• The modification of the linear low or medium density polyethylenes by addition of ethylene vinyl acetate or ethylene acrylic acid or ester copolymer alone is not sufficient to broaden the shrink temperature range of a film made therefrom. The film must be treated to induce crosslinking of the polymeric molecular chains contained therein. It is generally well known that irradiation of certain film materials can result in such cross-linking and that irradiation may be accomplished by the use of high energy irradiation using electrons, X-rays, gamma rays, beta rays, etc. Preferably, electrons are employed of at least about 10⁴ electron volt energy. Irradiation at a dosage of about 1-5 megarads is generally sufficient to cross-link the polyethylenes used in this invention, and irradiation at a dosage of 2.0 to 3.2 megarads and especially at a dosage rate of 2.5 megarads is preferred.
  • The most preferred film of this invention is one prepared from a blend of linear low density polyethylene with about 1% by weight ethylene vinyl acetate (having 12% vinyl acetate), about 2700 ppm erucamide and about 1300 ppm silica which film is irradiated at a dosage of about 2.5 megarads.
  • The films of this invention can be prepared by extrusion and orientation methods well known in the art. The blend components can be combined by dry or melt blending, although it has been found to be preferable to melt blend the components with enough shear to lower the melt index of the resin from about 1.1 to 1.0. The preferred method for orienting the films is the well known "bubble" method. In this method, the film is extruded first as a thick-walled tubular tape, cooled below the melting point of each of the layers, irradiated, then reheated and oriented as a bubble to form the film. Finally, the film is cooled, the bubble is collapsed and wound up. Orientation of the film by this method is in both the transverse and machine directions. The transverse direction stretch is accomplished by blowing air into the tubing, and machine direction stretch is accomplished by rollers which pull the film upwards.
  • Films of this invention and their preparation are illustrated in the following examples. The films in these examples were prepared and tested using the methods described below.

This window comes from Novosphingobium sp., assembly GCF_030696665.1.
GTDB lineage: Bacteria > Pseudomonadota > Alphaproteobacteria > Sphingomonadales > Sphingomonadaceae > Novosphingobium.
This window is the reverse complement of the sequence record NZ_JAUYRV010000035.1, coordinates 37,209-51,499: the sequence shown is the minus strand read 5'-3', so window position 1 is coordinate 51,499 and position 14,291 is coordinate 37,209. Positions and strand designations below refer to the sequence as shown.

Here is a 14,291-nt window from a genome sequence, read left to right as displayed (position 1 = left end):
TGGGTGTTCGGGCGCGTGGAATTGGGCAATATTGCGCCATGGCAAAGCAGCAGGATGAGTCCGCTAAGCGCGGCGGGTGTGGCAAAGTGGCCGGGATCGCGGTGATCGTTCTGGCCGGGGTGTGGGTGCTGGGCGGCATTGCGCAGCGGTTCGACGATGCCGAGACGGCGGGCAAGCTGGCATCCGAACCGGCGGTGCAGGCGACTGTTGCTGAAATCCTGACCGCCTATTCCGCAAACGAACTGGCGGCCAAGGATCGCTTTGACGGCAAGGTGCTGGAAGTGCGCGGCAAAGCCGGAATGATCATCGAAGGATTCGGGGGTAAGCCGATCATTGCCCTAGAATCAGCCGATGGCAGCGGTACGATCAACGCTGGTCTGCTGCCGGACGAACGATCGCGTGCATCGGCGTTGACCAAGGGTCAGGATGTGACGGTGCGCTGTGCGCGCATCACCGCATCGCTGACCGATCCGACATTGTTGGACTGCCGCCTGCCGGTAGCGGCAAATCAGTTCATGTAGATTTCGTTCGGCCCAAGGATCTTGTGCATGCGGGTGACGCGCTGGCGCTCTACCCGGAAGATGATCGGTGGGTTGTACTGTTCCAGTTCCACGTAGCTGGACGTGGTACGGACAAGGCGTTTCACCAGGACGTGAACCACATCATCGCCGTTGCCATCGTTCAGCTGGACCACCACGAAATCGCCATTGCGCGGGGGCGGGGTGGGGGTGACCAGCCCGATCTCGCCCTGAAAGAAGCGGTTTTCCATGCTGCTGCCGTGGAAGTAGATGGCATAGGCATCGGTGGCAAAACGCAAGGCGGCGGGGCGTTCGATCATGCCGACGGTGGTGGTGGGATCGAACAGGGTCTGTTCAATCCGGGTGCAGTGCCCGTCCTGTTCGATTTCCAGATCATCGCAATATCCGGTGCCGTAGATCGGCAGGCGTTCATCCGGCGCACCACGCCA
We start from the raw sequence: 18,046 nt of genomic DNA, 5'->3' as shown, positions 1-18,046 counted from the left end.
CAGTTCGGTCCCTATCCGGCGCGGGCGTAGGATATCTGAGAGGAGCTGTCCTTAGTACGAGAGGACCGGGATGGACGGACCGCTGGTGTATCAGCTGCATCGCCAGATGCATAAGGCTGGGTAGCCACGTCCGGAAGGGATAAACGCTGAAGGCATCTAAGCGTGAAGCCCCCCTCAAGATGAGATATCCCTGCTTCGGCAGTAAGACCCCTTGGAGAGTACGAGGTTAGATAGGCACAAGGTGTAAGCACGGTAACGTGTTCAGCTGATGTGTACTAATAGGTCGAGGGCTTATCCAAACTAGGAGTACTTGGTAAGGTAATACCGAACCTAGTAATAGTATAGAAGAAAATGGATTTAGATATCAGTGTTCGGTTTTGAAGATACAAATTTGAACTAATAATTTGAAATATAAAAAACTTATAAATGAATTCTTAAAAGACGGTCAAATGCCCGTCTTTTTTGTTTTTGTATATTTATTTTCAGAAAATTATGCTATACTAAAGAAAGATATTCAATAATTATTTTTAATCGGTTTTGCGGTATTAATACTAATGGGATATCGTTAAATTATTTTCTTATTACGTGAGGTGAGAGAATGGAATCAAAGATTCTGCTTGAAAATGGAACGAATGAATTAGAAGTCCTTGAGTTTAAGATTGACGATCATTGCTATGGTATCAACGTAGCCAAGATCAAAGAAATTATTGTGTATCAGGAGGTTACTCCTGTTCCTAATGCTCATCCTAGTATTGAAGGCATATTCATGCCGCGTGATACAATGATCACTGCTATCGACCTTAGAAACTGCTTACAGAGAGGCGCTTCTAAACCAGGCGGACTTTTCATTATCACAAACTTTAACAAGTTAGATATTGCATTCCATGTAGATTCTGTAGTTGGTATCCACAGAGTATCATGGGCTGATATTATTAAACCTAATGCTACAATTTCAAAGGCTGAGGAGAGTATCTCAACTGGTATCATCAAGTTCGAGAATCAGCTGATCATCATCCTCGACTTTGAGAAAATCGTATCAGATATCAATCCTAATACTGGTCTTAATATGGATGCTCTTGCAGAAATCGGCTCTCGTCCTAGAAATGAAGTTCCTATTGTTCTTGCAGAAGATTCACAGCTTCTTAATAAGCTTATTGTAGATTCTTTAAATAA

• Method for Preparing Films
  • Samples were prepared by first extruding a single-layer tube through a typical circular die. Sizes and speeds depended upon whether the samples were made on a semiworks line or commercial line, and the different sizes and speeds used on each line are set forth below in Table 1. The extruded tube was passed over an internal quenching mandrel which was maintained at 20 deg C. The tubing was reheated to a temperature below the melting point of the polymer. Simultaneously with heating, the tube was stretched in the transverse direction (TD) by blowing air into the tubing, and in the machine direction (MD) by pulling the film with rollers running 3.0-4.0 times faster than the tube speed. The air was introduced into the tube at a pressure which expanded the tube to five times its original diameter and produced a hoop stress in the expanded bubble of 13.79-17.24 MPa (2000-2500 psi). The bubble was collapsed, slit in the case of Method 2, and the resulting film was irradiated at 2.5 MR.
    Figure imgb0001
  • Resin feed for each sample was prepared by first preparing slip and antiblock concentrates. The concentrates were made by extruding linear low density polyethylene resin having a density of .921 g/cm³, a melt index of 1.1, and about 11 % octene (Dowlex® 2050 or 2050A, Dow Chemical Company, Midland, Michigan). with the desired slip additive and with silica anti-block agent (White Mist, Manville International Corp., Denver, Colorado). The concentrates were dry blended with the polyethylene resin and the ethylene vinyl acetate or ethylene acrylic acid or ester by running the components through a commercial solids blender. An alternative method of blending was to blend all components on a mixing extruder. This was used in the examples as noted.